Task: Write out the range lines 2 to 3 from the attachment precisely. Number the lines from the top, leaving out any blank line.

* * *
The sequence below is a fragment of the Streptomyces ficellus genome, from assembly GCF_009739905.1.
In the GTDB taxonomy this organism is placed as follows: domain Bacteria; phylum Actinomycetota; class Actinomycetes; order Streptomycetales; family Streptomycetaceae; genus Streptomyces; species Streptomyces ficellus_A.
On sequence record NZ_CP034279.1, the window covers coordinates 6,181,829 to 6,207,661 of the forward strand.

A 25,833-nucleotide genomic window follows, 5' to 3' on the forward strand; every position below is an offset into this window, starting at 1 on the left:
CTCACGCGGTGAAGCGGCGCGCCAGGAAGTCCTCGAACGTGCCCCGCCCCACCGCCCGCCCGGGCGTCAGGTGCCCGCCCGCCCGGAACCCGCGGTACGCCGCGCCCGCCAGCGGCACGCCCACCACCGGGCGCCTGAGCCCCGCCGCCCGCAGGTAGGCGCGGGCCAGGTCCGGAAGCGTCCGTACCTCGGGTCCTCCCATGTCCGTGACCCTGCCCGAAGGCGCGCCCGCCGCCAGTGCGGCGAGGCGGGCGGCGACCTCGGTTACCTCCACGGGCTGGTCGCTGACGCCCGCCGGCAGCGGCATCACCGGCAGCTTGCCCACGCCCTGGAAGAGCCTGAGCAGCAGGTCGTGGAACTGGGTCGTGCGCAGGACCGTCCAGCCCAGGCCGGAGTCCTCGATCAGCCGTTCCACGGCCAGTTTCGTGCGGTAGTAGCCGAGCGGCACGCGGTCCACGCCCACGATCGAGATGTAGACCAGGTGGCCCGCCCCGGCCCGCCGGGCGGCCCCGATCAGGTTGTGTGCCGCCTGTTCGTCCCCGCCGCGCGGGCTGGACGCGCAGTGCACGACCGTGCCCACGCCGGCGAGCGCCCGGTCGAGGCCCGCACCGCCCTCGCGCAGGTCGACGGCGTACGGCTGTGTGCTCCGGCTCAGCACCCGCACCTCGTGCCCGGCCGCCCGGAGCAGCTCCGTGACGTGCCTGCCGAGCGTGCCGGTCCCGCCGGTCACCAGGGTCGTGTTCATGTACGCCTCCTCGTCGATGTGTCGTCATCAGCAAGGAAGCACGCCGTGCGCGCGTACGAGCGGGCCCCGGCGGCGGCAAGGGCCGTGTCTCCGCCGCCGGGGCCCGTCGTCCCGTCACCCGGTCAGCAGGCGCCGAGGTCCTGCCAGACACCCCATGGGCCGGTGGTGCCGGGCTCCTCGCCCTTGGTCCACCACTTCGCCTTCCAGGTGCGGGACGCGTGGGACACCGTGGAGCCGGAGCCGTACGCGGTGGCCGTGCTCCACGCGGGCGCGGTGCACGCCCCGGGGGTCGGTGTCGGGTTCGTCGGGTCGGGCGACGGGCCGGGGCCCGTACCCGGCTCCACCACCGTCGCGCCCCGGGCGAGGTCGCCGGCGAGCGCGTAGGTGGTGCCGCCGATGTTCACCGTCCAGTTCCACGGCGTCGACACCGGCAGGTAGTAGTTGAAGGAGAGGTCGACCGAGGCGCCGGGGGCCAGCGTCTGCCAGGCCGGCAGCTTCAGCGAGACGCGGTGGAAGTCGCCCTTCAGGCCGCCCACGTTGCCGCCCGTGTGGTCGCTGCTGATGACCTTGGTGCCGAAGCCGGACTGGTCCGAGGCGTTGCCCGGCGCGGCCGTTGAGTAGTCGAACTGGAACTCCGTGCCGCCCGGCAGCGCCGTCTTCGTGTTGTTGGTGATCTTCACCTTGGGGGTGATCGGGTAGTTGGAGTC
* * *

In the GTDB taxonomy this organism is placed as follows: domain Bacteria; phylum Actinomycetota; class Actinomycetes; order Streptomycetales; family Streptomycetaceae; genus Streptomyces; species Streptomyces ficellus_A.
On sequence record NZ_CP034279.1, the window covers coordinates 6,181,829 to 6,207,661 of the forward strand.